As for streaming, I’m thinking of making my Alien Isolation play through a completely recorded experience. I feel that maybe something episodic would be better. If you’re interested in the raw footage, it can be found HERE.

You wouldn’t believe how difficult this post was for me to write, so I’ll just leave you all with this one last appendices before I wrap it up: One week’s 24 hour on-call does not help the production of writing!

Next Time: Further Journeys Into Skyrim.


Next time, on Play All the Games…

“… PaJamieez completes the entirety of Alan Wake and knocks another game off his list. But even as another weight is loosed from his shoulders, other worlds wait on the horizon. Before the he embarks on his next journey, PaJamieez contemplates his latest trial…”

You’d Love This Game, You’re a Writer

Friends have told me to play Alan Wake because I’m a writer. Joke’s on them; I’m only a writer when someone pays me for my work. So when I started playing Alan Wake, I was sure I wouldn’t be able to identify with this character, and I was mostly right. The New York apartment, the critical success, the blowing off of loved ones to get a written piece done- the life of Alan Wake is something I couldn’t identify with. No, Alan Wake the writer wasn’t as relatable as Alan Wake the man. His insecurities were my own, and when those insecurities manifested later in the game- let’s just say I’d be lying if a few of those one liners hit a little close to home.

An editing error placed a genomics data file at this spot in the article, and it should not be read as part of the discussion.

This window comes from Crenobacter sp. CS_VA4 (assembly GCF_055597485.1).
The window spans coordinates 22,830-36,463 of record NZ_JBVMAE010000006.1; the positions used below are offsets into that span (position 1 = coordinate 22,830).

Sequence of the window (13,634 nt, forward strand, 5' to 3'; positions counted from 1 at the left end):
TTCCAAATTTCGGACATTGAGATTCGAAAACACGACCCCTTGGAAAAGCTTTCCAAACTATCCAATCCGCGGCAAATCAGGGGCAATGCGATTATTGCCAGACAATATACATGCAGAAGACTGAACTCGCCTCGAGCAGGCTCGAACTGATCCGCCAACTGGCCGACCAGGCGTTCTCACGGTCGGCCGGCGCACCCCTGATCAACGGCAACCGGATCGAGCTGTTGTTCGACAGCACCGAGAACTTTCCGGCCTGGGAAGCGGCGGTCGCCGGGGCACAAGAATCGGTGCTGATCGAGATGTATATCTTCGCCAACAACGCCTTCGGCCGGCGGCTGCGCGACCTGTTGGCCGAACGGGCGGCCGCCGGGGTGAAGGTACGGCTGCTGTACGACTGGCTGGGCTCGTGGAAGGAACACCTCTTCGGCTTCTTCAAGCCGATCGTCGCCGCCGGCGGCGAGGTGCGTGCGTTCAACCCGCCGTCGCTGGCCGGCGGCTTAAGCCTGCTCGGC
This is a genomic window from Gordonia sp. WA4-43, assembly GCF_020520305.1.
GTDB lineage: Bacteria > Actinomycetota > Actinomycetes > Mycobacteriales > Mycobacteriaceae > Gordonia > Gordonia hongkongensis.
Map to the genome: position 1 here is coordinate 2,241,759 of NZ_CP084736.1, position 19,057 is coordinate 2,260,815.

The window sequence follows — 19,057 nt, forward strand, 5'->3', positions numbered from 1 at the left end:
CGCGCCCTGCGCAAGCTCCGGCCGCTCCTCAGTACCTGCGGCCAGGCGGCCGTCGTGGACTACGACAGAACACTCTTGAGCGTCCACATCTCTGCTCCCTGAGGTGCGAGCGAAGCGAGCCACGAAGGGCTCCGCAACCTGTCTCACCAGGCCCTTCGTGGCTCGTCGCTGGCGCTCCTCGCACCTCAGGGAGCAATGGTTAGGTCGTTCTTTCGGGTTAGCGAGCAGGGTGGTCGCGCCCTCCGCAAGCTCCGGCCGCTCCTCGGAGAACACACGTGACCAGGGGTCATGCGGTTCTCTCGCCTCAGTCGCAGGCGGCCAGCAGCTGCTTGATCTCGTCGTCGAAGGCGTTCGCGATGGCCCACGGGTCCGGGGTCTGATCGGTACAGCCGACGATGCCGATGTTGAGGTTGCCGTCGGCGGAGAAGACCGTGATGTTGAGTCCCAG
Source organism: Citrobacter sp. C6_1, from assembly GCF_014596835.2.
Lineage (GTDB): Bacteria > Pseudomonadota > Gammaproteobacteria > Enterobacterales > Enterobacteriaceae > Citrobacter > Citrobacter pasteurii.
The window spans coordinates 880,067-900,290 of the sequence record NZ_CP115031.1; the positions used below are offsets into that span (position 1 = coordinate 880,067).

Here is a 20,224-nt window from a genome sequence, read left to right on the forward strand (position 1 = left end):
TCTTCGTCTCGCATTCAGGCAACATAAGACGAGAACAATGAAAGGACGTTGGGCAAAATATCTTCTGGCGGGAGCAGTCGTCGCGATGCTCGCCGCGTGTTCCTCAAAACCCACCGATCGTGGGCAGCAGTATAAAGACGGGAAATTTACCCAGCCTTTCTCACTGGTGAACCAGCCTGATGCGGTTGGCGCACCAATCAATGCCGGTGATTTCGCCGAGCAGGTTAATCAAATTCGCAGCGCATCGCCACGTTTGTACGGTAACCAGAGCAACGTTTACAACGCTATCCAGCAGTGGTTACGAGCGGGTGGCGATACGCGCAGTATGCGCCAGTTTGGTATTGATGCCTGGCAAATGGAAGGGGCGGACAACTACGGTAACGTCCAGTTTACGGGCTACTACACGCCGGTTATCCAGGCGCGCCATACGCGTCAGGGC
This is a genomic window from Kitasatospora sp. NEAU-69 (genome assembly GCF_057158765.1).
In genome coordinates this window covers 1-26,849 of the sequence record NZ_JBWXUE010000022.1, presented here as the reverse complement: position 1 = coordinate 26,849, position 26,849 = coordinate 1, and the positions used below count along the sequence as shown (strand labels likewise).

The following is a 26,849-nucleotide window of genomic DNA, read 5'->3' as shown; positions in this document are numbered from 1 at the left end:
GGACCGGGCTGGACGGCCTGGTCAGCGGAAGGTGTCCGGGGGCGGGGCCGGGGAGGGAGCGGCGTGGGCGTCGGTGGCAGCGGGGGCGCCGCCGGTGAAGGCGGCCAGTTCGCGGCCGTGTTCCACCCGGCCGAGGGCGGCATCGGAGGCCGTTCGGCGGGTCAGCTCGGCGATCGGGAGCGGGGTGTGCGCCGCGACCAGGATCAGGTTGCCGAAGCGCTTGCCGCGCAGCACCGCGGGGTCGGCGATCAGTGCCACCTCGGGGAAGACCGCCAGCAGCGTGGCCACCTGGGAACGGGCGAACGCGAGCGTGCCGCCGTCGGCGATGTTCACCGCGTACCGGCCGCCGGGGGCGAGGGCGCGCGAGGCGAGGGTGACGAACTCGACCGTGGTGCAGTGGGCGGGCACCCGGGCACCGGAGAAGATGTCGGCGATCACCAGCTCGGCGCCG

Next Time on Alan Wake…

Never the less, Alan Wake’s character development is an engaging balance of failure through successes.  Sometimes, in between the running, puzzle solving, and fighting for your life, the player gets a glimpse into his relationship between his wife and his best friend. Alan’s always trying to do the right thing, but sometimes it comes at the expense of others. Alan Wake (the game) always knows that there’s time for drama, but it isn’t afraid to express its comedic moments along side its mysteries. Some would say that the game is actually a parody of prime time television shows like Twin Peaks. If the Night Springs collectible story items didn’t give it away, the game’s pacing surely makes that impression known.